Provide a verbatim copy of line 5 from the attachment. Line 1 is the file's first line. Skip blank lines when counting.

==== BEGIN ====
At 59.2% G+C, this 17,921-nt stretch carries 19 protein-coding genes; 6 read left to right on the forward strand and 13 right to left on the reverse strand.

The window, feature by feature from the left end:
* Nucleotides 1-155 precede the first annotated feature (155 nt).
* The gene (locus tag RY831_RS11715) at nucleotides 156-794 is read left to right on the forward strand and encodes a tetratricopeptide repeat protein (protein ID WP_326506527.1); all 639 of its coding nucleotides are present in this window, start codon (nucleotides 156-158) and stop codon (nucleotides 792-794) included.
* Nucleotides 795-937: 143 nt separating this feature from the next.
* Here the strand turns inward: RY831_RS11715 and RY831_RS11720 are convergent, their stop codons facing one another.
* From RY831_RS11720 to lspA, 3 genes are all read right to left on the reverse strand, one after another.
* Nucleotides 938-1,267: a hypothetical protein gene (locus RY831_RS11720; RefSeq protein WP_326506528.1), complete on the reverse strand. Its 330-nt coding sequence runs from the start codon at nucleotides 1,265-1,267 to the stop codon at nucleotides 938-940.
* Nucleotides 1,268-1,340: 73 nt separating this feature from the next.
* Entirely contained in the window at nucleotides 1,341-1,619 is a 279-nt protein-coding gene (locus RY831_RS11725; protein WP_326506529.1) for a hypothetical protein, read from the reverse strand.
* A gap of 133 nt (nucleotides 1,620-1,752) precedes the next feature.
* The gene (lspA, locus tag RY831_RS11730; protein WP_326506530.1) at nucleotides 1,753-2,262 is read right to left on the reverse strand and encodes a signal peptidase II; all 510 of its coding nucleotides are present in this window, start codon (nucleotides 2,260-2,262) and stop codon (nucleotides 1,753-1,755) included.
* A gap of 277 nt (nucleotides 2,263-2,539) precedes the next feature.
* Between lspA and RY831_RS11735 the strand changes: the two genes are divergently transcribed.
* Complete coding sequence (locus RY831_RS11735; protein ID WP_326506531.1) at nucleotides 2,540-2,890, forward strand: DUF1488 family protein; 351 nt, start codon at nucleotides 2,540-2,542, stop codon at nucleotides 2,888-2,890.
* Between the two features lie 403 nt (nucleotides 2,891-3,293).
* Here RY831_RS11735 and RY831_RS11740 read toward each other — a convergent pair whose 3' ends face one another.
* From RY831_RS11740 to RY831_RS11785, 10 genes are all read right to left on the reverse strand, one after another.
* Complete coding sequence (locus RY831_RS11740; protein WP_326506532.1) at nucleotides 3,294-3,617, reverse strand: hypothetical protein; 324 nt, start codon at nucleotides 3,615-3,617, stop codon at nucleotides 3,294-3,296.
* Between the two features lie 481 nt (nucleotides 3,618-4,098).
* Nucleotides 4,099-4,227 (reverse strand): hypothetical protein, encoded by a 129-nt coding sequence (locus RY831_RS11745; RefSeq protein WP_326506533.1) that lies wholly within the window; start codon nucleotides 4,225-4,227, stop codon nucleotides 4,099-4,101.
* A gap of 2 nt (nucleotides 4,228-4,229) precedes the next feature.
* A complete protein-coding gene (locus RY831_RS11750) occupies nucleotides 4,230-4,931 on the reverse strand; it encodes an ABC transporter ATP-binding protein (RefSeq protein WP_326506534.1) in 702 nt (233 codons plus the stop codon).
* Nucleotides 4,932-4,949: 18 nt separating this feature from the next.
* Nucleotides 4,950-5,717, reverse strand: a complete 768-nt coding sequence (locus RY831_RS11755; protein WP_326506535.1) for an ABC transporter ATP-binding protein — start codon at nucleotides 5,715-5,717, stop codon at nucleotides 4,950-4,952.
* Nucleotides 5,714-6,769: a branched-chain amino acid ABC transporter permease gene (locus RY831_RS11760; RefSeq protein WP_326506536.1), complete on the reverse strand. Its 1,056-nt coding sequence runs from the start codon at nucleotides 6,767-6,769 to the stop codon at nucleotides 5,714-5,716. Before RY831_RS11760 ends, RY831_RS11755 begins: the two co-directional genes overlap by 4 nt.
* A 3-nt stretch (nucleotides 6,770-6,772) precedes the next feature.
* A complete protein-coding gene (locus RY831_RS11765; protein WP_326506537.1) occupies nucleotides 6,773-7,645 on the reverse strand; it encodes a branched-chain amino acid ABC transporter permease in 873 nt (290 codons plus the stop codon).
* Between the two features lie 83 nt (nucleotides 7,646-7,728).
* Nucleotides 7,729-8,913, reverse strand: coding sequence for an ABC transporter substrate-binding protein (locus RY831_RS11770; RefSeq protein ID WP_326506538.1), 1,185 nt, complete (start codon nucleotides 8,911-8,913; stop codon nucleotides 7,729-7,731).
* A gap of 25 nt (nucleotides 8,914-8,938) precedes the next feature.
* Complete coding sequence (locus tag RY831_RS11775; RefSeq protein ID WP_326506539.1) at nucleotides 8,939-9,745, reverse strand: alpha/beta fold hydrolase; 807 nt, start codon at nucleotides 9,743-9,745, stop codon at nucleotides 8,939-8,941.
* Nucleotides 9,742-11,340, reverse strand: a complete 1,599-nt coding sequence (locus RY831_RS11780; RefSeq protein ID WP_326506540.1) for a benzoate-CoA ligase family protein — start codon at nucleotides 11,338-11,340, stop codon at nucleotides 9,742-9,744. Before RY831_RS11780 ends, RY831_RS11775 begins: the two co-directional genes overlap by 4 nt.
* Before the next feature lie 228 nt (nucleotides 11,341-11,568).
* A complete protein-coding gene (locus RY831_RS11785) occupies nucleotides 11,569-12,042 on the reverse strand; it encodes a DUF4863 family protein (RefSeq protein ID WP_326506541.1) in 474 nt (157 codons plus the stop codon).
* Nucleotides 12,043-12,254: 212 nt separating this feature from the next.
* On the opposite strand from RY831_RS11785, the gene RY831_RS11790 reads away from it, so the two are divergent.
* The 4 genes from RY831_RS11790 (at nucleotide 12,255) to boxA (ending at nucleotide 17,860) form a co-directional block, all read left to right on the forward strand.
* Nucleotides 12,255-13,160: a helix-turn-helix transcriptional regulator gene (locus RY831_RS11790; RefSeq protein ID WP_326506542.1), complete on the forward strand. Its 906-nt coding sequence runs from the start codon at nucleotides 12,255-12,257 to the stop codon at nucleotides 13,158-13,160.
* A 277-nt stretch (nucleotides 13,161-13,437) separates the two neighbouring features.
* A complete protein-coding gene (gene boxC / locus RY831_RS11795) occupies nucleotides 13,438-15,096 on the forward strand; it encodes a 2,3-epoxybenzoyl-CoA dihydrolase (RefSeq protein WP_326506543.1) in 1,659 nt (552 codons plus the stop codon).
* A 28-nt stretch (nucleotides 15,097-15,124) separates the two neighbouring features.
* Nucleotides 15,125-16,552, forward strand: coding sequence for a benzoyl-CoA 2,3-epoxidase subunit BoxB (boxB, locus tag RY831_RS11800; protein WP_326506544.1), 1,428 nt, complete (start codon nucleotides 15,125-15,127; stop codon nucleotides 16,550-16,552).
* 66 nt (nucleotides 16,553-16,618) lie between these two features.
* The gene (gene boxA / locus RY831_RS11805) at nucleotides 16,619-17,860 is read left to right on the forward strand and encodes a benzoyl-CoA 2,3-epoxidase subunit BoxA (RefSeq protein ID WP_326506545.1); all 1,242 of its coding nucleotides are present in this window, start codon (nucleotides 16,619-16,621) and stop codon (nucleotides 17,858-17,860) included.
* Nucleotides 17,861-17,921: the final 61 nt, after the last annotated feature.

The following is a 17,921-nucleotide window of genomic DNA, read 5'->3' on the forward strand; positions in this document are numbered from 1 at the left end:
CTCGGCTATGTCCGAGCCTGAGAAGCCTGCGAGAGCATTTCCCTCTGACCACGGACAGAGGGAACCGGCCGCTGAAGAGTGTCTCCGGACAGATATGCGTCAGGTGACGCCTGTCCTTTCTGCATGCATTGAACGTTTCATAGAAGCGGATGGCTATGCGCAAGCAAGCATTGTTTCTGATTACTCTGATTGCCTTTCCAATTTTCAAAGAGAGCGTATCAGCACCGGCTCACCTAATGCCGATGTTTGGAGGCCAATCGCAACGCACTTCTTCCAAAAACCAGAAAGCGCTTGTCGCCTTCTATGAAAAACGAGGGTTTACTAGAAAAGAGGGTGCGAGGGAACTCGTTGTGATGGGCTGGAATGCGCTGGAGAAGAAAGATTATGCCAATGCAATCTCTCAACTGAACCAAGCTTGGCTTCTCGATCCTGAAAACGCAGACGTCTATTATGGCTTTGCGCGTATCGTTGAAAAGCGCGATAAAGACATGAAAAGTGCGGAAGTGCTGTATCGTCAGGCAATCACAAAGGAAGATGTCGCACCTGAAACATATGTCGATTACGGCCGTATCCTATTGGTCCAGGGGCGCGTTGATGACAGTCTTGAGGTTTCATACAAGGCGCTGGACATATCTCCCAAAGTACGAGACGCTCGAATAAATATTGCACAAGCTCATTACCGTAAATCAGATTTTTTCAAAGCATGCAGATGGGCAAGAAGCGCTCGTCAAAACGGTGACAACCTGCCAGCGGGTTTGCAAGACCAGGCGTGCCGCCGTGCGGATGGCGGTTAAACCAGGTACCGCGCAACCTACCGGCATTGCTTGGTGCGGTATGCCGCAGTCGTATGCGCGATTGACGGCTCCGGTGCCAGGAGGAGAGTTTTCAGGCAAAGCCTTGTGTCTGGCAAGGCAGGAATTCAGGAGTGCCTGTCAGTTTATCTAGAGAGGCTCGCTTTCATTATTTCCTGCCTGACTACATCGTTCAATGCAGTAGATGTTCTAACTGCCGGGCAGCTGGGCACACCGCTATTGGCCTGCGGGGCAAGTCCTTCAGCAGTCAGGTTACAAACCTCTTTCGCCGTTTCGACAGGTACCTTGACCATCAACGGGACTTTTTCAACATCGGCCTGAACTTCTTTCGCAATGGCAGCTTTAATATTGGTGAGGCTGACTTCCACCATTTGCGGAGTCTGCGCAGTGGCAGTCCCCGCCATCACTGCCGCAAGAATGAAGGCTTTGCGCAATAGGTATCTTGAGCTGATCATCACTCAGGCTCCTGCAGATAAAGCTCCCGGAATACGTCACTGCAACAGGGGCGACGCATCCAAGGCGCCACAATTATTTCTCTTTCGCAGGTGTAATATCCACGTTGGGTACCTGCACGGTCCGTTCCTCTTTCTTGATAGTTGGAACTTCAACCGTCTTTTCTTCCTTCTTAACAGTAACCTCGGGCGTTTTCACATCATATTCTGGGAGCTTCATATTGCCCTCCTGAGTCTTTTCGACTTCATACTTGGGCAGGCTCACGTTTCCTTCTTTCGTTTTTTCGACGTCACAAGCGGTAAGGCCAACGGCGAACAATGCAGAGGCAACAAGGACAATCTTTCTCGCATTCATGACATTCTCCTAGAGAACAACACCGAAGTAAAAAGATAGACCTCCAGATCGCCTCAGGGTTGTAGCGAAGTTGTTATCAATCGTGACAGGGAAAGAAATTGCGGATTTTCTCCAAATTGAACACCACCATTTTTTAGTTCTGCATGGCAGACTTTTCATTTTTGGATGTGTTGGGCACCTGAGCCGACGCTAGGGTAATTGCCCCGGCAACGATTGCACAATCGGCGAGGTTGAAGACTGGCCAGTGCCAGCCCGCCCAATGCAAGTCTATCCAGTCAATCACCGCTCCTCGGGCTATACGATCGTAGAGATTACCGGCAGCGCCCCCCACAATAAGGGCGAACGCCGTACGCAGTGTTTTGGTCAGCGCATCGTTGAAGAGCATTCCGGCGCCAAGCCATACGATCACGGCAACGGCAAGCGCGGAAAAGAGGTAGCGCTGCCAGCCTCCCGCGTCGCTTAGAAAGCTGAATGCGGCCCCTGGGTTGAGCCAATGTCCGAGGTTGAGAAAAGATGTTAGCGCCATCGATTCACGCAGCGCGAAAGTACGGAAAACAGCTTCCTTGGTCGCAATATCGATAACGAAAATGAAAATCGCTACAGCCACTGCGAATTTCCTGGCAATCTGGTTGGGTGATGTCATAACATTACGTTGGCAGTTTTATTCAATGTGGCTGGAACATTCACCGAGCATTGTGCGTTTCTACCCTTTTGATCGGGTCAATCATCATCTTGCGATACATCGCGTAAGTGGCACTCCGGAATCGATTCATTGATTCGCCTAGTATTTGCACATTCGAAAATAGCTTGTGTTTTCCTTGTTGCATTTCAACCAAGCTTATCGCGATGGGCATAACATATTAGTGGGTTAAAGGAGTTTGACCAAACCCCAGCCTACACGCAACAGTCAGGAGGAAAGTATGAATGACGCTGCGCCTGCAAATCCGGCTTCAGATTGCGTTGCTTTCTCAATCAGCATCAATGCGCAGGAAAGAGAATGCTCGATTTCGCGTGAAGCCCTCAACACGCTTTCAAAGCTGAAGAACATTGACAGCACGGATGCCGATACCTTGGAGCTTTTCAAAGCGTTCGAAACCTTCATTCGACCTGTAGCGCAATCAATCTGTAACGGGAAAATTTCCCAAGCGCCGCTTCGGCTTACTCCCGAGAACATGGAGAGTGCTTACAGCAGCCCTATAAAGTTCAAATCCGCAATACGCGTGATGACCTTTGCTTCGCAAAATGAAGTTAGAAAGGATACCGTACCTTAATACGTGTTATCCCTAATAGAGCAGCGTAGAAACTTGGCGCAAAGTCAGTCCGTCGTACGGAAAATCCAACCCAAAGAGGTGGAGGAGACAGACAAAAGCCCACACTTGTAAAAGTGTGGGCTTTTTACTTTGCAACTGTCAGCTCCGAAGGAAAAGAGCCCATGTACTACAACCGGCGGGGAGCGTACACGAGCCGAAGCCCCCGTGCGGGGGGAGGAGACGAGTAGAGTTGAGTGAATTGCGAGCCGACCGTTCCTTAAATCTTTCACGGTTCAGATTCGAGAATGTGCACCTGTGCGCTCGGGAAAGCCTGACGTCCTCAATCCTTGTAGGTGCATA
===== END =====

* Nucleotides 795-937: 143 nt separating this feature from the next.